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Goffstown man and his dog inspire others

Goffstown has a superhero, but many in town don't know him - yet. He's an accomplished author, a survivor and a motivator - inspiring people with dreams and visions and empowering them to better themselves.

He's not a bird, he's not a plane, and no, he's not Underdog. He's Super Teddy Maximus, a 'Yorkie-Pomerian-American,' who serves as a muse to his human sidekick and co-author, Steve Gamlin.

'Bust Out Of Your Crate! Super Teddy's Top Twenty Tips For People To Be As Happy As Dogs!' published in 2012, was not Super Teddy's first book. His photos and inspirations also appeared in 'Oh Yeah! (Another Quote Book) (The Motivational Firewood Chronicles),' published in June 2011, featuring Super Teddy as a co-author. Gamlin previously published two books without Super Teddy, 'Table 7, Your Centerpiece Is On Fire!' in 2004, and 20 to 'Life In a Good Way,' in October 2011.

Gamlin's and Super Teddy's message is elegant in its simplicity. As 'Provider of Motivational Firewood,' Gamlin said, 'I can't change anyone's life, but if someone really wants to, maybe with something I do, something I say, something I wrote, they can add to that little spark in their life and make a fire happen.'

In his 'Oh Yeah!' book, Gamlin featured 'motivational quotes' called 'Teddy Says' in the final chapters. After hearing that so many people were reading the book from back to front - starting first with Teddy's inspirations - Gamlin knew it was time for Teddy to write his own book. He also knew that 3-year-old Teddy had the life experience to succeed, sharing Teddy's own story of being born in New Orleans, the only survivor of his litter.

'He carries the souls of his brothers and sisters with him,' said Gamlin. 'I think all rescued animals know that there's something special about them,' he said.

As for Gamlin, he was himself 'rescued' after a devastating public humiliation in a junior high spelling bee, after which his grades, self-confidence, and self-esteem went into a downward spiral. It wasn't until about two years ago that he dug into his memories and pinpointed that moment in his life.

'I encourage people to go back and find those moments in their lives' that are keeping them down, he said.

Although he made it to Saint Anselm College, he graduated by only sixty-two-one-thousandths of a point, he said.

'I was broke and depressed, living on my grandfather's couch,' said Gamlin. 'My friend Danny kept bugging me,' he said, encouraging him to pursue his interest in radio.

Gamlin had known since he first saw the 'WKRP in Cincinnati' TV show when he was 9 years old that he wanted to be just like Dr. Johnny Fever - the funky, hippie DJ portrayed by Howard Hesseman. At Danny's urging, Gamlin went to a two-month broadcast school program in Massachusetts.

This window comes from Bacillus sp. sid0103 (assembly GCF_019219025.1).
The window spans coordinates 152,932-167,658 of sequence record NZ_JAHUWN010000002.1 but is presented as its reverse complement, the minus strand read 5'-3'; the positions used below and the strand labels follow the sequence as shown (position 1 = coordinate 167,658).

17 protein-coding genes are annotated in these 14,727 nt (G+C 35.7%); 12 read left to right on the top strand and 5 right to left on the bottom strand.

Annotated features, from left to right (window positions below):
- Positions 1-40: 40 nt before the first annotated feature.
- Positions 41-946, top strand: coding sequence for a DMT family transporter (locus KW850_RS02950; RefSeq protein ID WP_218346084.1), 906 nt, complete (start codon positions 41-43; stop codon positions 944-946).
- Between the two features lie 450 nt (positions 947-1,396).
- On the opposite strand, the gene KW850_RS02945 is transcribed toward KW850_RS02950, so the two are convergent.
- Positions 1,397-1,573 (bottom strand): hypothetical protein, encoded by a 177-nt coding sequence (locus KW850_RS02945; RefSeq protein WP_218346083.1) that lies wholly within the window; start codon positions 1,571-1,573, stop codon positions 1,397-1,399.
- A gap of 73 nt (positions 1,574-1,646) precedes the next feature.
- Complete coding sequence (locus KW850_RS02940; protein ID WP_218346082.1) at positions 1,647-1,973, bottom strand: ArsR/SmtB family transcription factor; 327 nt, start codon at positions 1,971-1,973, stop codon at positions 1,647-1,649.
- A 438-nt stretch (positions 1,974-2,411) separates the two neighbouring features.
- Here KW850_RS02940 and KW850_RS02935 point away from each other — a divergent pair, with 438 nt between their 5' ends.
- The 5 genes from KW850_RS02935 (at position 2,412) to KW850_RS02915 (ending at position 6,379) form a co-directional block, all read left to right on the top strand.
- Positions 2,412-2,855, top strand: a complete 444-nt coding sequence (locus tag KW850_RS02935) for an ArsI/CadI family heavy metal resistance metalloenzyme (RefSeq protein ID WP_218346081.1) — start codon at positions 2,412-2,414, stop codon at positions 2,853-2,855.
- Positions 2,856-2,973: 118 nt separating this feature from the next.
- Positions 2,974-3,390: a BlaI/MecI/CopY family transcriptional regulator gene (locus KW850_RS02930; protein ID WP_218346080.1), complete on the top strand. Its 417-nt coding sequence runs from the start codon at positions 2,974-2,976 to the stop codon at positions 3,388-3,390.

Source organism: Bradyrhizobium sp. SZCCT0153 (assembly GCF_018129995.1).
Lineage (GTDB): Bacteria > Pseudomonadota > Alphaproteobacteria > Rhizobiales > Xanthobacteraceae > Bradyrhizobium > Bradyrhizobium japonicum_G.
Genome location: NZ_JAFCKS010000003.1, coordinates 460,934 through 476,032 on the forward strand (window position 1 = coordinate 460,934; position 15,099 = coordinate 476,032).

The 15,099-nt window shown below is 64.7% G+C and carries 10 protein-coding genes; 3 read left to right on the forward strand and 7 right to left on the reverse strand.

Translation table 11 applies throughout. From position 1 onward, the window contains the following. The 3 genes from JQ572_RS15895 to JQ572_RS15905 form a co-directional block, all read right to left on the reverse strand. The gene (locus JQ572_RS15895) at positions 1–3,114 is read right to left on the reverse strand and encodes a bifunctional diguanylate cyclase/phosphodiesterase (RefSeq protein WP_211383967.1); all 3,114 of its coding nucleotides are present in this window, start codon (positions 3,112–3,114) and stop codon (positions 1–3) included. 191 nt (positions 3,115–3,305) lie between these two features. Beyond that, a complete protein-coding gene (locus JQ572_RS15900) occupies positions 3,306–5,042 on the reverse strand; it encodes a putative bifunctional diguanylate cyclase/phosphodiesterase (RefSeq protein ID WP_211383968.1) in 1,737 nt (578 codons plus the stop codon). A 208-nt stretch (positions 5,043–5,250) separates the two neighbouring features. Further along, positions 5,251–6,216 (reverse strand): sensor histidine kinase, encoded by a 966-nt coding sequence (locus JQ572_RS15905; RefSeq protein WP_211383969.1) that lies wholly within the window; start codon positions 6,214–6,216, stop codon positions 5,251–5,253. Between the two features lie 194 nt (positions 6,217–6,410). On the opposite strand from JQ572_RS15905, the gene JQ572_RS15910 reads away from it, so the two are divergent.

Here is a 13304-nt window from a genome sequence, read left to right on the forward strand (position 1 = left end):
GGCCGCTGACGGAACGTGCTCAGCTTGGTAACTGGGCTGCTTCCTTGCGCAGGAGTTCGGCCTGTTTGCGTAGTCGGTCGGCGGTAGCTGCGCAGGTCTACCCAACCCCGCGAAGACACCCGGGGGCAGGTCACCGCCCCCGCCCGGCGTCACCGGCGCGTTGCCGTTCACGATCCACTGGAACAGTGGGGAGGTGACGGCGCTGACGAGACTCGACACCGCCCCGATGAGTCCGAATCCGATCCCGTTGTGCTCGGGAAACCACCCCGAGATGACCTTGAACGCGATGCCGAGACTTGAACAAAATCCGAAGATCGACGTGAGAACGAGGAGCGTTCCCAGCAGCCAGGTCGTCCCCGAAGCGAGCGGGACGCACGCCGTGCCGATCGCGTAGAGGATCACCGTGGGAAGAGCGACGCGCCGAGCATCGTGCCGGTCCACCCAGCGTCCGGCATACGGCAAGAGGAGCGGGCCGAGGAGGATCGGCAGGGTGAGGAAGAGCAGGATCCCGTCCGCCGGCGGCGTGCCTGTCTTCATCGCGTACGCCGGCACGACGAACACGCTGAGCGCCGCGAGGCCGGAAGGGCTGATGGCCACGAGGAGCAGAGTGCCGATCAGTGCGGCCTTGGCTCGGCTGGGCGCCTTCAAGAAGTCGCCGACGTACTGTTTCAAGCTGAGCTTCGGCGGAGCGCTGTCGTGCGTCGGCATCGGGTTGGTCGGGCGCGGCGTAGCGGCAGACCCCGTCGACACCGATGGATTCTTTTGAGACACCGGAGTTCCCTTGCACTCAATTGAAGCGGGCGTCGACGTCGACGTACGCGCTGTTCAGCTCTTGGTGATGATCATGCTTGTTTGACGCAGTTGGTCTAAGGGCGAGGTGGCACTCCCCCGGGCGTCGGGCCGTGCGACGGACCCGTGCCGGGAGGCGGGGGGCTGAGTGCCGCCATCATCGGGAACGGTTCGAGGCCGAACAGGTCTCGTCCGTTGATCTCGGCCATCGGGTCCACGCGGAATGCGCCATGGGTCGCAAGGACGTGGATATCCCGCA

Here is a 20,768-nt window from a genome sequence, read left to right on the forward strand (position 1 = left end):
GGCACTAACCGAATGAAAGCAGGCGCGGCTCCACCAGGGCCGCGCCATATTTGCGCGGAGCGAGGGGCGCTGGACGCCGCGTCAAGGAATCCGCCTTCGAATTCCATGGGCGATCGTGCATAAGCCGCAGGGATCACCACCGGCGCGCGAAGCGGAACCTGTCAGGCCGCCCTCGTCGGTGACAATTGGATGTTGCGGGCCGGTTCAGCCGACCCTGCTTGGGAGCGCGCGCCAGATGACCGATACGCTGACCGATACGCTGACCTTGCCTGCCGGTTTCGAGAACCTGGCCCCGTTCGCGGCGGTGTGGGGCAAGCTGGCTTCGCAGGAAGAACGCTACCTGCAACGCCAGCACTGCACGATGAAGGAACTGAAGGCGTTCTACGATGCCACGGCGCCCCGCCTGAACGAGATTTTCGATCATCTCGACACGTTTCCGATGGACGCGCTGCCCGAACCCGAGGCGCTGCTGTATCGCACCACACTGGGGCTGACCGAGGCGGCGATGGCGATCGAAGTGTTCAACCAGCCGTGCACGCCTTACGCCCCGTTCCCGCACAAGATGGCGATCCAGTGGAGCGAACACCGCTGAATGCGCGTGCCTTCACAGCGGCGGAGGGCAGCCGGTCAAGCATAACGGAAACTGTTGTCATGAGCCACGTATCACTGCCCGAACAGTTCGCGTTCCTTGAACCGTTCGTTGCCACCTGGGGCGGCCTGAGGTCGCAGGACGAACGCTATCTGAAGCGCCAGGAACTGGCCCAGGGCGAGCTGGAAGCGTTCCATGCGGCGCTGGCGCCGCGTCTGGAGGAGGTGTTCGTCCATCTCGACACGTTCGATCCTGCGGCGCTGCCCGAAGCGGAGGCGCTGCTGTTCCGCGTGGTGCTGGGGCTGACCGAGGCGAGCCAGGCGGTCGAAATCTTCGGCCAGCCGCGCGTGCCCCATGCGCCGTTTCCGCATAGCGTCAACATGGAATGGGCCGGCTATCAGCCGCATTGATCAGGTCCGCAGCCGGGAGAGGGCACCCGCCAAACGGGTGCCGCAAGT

'Four weeks later, I got an internship at a major radio station that I grew up listening to,' said Gamlin. 'It took me a while to get the lesson behind it,' he said, 'but when someone believes in you before you do, you've got to listen to it.'

The lesson he learned? Go after whatever it is you want to do because you're not going to be here forever.

Gamlin stayed in radio for 10 years, but 'crashed and burned,' walking away from his radio career, getting divorced, being badly in debt and had nowhere to live.

He recalls being so depressed that 'nine years ago this month, I was in a golf course in Bedford, barefoot during the rain, daring God to take me.'

Since then, Gamlin has had a series of ups and downs. He's been a wedding DJ for 20 years now, capturing his audience with his unique humor, all the while gathering experiences to share. He recalled a particularly amusing event at a wedding in coastal Maine, depicted in his 'Table 7' book, when he and the waiter had to chase seagulls from the shrimp buffet.

'Not a single shrimp was lost to enemy fliers,' he said.

It is from so many emotionally diverse experiences that Gamlin - with the help of Super Teddy - now tries to lift others, as he lifts himself.

Now, he travels and speaks at various events. He said he's been told that he's a very vulnerable, authentic storyteller.

'I just wanted to be the real speaker that I didn't think was out there enough,' said Gamlin. 'I didn't want it to be, 'rah rah rah, buy my stuff','' he said.

In addition to speaking engagements, Gamlin uses the Internet to spread his word with a 'motivational firewood' blog, email newsletters, a webpage and Facebook posts, where he shares videos and links.

'I just go out and find happy things,' said Gamlin.

In addition to sharing his word, he donates a great deal of his time and money to causes he feels are worthy. He is particularly involved in the Make-A-Wish program, donating his time to help children with their presentation skills as they go out in public, sharing their experiences with others. He is also a volunteer for Meals on Wheels, Easter Seals and the Salvation Army.

Super Teddy also has his own philanthropic endeavors, donating $2 from every 'Bust Out Of Your Crate!' book to 'help my fellow doggies and other furry friends,' he said in his book, donating the money to nonprofit organizations that Gamlin has researched.

'Your integrity is something you can only sell out once, and then it's gone,' his grandfather once told him.

Deerfield Fair
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Sunday, 8 a.m. - 7 p.m.

Capital Arts Fest
Friday, 5 p.m.,
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Gilbert Gottfried
Saturday, 7:30 p.m.

Suitcase Stories
Sunday, 7 p.m.

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The Goffstown News
The Bedford Bulletin
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Christine Heiser, Executive Editor
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